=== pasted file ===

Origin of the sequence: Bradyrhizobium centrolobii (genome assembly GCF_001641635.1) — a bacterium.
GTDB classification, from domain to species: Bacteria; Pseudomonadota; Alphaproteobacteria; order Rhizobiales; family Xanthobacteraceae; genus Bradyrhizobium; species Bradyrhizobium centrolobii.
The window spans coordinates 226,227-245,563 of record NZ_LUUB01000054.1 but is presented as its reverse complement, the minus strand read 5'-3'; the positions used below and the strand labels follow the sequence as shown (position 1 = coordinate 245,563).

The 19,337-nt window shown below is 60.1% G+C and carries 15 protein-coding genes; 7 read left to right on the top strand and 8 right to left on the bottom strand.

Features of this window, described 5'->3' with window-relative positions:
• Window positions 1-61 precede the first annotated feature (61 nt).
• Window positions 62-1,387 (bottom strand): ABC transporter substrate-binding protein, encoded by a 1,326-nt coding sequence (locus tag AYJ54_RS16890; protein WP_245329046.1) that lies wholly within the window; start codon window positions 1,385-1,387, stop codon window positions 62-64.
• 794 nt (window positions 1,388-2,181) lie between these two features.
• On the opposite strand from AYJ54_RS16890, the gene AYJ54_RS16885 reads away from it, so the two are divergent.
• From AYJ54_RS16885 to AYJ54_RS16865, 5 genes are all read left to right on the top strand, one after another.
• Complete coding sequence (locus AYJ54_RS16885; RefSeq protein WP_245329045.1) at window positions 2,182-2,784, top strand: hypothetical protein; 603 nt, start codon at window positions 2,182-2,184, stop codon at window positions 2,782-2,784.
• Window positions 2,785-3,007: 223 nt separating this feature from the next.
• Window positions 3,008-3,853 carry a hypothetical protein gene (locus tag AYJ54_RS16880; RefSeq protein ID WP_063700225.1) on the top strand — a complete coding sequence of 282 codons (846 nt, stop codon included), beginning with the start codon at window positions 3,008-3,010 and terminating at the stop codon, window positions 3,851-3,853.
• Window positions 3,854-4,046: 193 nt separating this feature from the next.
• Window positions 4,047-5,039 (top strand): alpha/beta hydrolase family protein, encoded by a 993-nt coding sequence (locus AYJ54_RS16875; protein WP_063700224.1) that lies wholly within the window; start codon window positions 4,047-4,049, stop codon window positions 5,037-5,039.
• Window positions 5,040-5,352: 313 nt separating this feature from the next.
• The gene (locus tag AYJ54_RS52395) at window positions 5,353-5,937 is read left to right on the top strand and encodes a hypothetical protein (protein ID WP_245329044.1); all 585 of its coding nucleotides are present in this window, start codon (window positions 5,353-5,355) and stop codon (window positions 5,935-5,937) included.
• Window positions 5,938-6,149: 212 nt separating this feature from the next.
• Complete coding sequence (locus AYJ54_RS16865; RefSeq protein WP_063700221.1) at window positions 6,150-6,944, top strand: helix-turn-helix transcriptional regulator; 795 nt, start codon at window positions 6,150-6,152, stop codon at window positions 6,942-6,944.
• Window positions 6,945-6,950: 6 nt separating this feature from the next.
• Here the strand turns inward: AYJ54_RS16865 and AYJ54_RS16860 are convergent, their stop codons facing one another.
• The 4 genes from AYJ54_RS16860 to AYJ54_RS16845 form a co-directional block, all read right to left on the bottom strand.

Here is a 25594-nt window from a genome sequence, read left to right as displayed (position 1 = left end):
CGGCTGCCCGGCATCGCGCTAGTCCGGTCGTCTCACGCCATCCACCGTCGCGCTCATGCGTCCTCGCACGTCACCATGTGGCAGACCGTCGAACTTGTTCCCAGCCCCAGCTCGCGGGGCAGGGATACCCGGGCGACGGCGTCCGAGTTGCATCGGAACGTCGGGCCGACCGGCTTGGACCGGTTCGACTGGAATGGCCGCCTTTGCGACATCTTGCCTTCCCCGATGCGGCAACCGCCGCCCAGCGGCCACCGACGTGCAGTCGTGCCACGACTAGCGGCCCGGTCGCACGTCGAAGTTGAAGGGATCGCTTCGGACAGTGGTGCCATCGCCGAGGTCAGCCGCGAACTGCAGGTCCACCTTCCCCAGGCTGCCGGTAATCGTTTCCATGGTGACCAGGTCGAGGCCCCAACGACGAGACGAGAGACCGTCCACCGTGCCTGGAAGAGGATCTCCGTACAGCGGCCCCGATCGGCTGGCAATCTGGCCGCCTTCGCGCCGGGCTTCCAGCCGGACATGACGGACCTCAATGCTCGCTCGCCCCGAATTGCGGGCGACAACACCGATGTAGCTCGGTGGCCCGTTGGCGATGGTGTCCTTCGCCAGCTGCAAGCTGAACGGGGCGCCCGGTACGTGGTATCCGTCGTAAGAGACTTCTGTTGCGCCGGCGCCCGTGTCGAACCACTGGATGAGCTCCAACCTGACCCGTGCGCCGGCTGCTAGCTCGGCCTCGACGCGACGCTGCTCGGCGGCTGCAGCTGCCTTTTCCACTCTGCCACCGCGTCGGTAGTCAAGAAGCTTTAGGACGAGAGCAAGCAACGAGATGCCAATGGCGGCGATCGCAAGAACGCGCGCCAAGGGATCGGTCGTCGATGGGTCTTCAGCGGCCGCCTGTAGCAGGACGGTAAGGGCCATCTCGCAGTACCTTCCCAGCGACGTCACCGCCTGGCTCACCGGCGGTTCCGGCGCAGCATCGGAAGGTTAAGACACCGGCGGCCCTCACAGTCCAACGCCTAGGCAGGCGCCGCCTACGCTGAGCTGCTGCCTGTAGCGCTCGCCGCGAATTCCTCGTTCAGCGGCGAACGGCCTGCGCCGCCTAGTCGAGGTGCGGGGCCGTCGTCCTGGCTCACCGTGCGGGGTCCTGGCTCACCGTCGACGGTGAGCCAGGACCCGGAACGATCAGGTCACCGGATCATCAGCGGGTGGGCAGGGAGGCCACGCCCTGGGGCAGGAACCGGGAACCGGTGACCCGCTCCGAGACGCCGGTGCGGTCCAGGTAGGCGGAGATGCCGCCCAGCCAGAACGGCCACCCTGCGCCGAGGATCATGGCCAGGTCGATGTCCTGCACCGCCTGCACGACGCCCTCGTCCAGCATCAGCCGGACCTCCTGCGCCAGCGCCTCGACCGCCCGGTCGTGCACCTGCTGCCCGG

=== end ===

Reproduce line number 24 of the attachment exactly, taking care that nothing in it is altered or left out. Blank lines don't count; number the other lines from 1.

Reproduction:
CGGCTGCCCGGCATCGCGCTAGTCCGGTCGTCTCACGCCATCCACCGTCGCGCTCATGCGTCCTCGCACGTCACCATGTGGCAGACCGTCGAACTTGTTCCCAGCCCCAGCTCGCGGGGCAGGGATACCCGGGCGACGGCGTCCGAGTTGCATCGGAACGTCGGGCCGACCGGCTTGGACCGGTTCGACTGGAATGGCCGCCTTTGCGACATCTTGCCTTCCCCGATGCGGCAACCGCCGCCCAGCGGCCACCGACGTGCAGTCGTGCCACGACTAGCGGCCCGGTCGCACGTCGAAGTTGAAGGGATCGCTTCGGACAGTGGTGCCATCGCCGAGGTCAGCCGCGAACTGCAGGTCCACCTTCCCCAGGCTGCCGGTAATCGTTTCCATGGTGACCAGGTCGAGGCCCCAACGACGAGACGAGAGACCGTCCACCGTGCCTGGAAGAGGATCTCCGTACAGCGGCCCCGATCGGCTGGCAATCTGGCCGCCTTCGCGCCGGGCTTCCAGCCGGACATGACGGACCTCAATGCTCGCTCGCCCCGAATTGCGGGCGACAACACCGATGTAGCTCGGTGGCCCGTTGGCGATGGTGTCCTTCGCCAGCTGCAAGCTGAACGGGGCGCCCGGTACGTGGTATCCGTCGTAAGAGACTTCTGTTGCGCCGGCGCCCGTGTCGAACCACTGGATGAGCTCCAACCTGACCCGTGCGCCGGCTGCTAGCTCGGCCTCGACGCGACGCTGCTCGGCGGCTGCAGCTGCCTTTTCCACTCTGCCACCGCGTCGGTAGTCAAGAAGCTTTAGGACGAGAGCAAGCAACGAGATGCCAATGGCGGCGATCGCAAGAACGCGCGCCAAGGGATCGGTCGTCGATGGGTCTTCAGCGGCCGCCTGTAGCAGGACGGTAAGGGCCATCTCGCAGTACCTTCCCAGCGACGTCACCGCCTGGCTCACCGGCGGTTCCGGCGCAGCATCGGAAGGTTAAGACACCGGCGGCCCTCACAGTCCAACGCCTAGGCAGGCGCCGCCTACGCTGAGCTGCTGCCTGTAGCGCTCGCCGCGAATTCCTCGTTCAGCGGCGAACGGCCTGCGCCGCCTAGTCGAGGTGCGGGGCCGTCGTCCTGGCTCACCGTGCGGGGTCCTGGCTCACCGTCGACGGTGAGCCAGGACCCGGAACGATCAGGTCACCGGATCATCAGCGGGTGGGCAGGGAGGCCACGCCCTGGGGCAGGAACCGGGAACCGGTGACCCGCTCCGAGACGCCGGTGCGGTCCAGGTAGGCGGAGATGCCGCCCAGCCAGAACGGCCACCCTGCGCCGAGGATCATGGCCAGGTCGATGTCCTGCACCGCCTGCACGACGCCCTCGTCCAGCATCAGCCGGACCTCCTGCGCCAGCGCCTCGACCGCCCGGTCGTGCACCTGCTGCCCGG